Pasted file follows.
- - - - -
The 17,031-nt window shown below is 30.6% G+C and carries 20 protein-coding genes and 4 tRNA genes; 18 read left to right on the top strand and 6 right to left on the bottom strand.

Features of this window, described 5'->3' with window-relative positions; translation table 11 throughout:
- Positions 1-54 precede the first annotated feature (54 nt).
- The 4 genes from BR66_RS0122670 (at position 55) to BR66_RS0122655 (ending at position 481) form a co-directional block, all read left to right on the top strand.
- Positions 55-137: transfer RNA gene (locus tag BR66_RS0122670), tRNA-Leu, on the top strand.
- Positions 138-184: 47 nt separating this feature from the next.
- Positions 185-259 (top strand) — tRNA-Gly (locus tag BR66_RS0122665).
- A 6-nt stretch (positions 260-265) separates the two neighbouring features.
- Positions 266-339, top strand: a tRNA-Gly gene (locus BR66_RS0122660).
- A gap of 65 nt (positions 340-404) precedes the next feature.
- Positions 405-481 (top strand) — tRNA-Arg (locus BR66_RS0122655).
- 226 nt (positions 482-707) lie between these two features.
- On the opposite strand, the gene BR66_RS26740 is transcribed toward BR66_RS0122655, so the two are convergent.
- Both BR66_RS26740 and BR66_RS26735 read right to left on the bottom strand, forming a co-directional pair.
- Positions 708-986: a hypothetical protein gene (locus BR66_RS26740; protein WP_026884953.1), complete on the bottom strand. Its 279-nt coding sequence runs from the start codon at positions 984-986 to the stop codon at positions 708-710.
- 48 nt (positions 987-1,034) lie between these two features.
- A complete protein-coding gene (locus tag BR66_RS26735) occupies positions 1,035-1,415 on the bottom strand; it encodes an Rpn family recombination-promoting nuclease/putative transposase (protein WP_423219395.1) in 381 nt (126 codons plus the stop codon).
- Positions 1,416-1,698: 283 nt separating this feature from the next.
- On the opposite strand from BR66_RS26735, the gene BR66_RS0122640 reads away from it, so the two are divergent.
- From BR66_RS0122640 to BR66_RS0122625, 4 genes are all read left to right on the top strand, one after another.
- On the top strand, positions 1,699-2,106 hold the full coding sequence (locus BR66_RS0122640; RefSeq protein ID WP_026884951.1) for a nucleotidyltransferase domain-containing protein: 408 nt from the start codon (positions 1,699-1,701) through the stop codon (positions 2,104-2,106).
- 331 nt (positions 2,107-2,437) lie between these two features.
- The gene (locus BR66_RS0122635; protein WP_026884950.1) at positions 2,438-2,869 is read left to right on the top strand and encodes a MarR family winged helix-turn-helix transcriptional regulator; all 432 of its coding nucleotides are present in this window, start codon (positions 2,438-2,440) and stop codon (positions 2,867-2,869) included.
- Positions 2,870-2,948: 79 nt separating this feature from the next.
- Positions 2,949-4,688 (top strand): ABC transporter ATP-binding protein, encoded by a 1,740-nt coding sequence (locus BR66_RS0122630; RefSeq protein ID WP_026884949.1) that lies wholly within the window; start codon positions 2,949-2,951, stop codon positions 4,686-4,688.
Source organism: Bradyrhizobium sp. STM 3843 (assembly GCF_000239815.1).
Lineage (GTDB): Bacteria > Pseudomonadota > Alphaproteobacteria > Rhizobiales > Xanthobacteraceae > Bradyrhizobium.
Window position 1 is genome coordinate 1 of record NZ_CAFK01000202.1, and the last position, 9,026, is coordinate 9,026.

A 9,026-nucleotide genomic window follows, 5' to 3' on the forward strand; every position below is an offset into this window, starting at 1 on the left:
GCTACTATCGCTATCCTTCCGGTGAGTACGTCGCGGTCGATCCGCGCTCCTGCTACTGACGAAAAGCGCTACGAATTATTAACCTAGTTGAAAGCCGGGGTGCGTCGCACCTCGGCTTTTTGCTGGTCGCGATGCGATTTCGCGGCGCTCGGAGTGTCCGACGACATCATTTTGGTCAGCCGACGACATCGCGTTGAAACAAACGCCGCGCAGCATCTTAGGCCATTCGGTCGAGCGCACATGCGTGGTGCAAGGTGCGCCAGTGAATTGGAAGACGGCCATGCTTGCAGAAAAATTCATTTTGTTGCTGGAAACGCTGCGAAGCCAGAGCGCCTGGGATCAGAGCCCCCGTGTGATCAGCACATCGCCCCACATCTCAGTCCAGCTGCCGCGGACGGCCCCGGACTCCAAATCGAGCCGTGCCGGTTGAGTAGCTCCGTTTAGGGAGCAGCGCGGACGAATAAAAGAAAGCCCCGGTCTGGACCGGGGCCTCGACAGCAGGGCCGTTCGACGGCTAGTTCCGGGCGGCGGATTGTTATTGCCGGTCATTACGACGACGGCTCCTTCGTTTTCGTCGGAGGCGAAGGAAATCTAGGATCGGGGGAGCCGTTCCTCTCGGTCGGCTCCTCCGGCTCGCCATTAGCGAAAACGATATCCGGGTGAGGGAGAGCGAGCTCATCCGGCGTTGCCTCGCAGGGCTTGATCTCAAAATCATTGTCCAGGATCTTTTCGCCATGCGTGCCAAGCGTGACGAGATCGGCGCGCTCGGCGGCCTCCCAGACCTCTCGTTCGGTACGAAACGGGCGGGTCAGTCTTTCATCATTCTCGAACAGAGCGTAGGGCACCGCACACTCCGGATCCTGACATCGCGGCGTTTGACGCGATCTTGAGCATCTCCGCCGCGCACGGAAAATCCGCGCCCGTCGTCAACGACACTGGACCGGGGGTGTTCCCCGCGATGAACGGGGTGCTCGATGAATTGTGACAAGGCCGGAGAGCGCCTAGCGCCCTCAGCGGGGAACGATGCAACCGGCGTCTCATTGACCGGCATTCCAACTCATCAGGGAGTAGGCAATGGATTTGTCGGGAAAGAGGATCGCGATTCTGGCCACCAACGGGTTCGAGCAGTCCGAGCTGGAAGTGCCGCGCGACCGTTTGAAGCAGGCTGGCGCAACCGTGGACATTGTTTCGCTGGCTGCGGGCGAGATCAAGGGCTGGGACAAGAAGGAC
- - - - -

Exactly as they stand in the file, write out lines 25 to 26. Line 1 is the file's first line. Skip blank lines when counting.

- Positions 2,949-4,688 (top strand): ABC transporter ATP-binding protein, encoded by a 1,740-nt coding sequence (locus BR66_RS0122630; RefSeq protein ID WP_026884949.1) that lies wholly within the window; start codon positions 2,949-2,951, stop codon positions 4,686-4,688.
Source organism: Bradyrhizobium sp. STM 3843 (assembly GCF_000239815.1).